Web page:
1) Fields have algebraic closures unique up to a non-unique isomorphism.
2) Nice spaces (without base point) have universal covering spaces unique up to a non-unique isomorphism.
3) Modules have injective hulls unique up to a non-unique isomorphism.
Such situations can lead to interesting groups - the absolute Galois group, the fundamental group, and the "Galois" groups of modules introduced by Sylvia Wiegland Wiegand in Can. J. Math., Vol. XXIV, No. 4, 1972, pp. 573-579.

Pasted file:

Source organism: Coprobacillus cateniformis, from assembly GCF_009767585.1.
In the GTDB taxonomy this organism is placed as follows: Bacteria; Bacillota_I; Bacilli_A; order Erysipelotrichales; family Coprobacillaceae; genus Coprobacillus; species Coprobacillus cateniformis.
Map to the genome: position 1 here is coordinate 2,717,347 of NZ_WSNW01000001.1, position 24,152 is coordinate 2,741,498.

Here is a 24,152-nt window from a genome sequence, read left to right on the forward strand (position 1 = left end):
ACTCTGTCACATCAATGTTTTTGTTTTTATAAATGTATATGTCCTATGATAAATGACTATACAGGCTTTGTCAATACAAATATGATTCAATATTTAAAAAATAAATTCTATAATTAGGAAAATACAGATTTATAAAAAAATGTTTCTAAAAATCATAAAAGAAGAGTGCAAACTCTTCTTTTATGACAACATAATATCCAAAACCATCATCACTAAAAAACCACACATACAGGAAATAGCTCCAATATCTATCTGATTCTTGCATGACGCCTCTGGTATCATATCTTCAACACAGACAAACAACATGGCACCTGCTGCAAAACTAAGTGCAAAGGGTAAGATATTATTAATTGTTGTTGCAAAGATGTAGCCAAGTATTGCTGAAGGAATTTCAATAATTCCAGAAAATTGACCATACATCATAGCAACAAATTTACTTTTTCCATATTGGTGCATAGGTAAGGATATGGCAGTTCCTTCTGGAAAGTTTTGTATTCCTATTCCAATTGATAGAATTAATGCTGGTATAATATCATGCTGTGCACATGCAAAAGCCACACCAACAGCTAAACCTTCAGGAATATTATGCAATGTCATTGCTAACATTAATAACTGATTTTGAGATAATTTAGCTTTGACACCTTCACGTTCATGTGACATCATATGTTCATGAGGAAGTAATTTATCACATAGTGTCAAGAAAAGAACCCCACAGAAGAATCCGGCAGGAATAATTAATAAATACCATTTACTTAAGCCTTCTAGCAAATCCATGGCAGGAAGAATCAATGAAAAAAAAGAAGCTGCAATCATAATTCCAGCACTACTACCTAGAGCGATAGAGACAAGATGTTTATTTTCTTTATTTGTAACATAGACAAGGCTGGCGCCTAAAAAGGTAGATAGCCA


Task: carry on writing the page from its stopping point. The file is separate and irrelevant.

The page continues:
I'd appreciate any insight into the abstract features of situations which give rise to this type of phenomenon. And I'd appreciate as many examples from as many parts of mathematics as possible.